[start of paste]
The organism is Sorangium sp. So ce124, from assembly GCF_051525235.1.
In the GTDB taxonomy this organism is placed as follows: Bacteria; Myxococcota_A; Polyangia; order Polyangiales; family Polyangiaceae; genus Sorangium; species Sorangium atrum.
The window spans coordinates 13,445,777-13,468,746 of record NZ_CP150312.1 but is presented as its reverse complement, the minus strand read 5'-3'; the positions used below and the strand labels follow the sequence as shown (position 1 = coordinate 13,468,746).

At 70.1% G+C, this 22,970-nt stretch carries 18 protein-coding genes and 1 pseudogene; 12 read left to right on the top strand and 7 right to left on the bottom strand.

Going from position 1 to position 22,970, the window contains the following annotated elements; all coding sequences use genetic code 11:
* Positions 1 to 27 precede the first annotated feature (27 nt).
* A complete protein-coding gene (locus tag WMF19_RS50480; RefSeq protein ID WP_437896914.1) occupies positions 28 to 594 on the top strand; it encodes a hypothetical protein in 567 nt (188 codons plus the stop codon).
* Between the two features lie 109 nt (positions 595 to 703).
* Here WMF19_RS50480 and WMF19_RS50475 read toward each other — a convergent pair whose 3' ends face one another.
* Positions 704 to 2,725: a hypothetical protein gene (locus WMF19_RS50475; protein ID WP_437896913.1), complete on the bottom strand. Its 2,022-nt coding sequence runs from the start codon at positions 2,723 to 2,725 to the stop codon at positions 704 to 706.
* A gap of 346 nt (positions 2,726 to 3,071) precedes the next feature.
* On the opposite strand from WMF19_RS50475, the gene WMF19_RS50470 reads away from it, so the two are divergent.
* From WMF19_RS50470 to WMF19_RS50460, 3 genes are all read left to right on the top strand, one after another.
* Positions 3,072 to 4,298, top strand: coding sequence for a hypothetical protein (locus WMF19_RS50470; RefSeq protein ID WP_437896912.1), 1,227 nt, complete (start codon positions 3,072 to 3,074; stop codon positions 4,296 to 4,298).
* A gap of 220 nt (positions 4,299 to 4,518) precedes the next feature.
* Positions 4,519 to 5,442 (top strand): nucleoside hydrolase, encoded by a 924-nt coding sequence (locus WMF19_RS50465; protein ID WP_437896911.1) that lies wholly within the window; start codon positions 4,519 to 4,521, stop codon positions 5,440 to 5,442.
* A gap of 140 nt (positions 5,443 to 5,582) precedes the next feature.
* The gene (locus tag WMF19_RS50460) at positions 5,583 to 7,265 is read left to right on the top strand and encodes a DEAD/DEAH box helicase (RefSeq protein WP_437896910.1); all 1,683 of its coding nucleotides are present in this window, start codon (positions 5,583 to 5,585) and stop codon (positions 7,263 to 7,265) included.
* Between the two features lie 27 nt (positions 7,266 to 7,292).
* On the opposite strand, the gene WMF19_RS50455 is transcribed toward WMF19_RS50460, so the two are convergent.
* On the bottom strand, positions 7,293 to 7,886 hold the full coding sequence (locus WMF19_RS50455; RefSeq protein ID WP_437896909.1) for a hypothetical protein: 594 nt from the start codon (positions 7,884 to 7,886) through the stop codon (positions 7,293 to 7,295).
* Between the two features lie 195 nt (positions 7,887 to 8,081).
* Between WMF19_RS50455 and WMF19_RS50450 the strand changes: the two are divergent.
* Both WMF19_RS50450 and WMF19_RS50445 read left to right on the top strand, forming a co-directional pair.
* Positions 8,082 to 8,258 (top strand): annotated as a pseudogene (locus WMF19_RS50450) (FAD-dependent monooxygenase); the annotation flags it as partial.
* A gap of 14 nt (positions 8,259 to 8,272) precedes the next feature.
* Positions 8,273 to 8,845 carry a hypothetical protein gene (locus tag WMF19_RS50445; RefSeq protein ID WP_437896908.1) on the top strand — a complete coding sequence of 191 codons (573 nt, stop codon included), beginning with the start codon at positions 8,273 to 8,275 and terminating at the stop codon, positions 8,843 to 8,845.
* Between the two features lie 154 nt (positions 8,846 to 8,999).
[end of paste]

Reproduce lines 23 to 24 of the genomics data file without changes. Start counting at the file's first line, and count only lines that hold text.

* Between WMF19_RS50455 and WMF19_RS50450 the strand changes: the two are divergent.
* Both WMF19_RS50450 and WMF19_RS50445 read left to right on the top strand, forming a co-directional pair.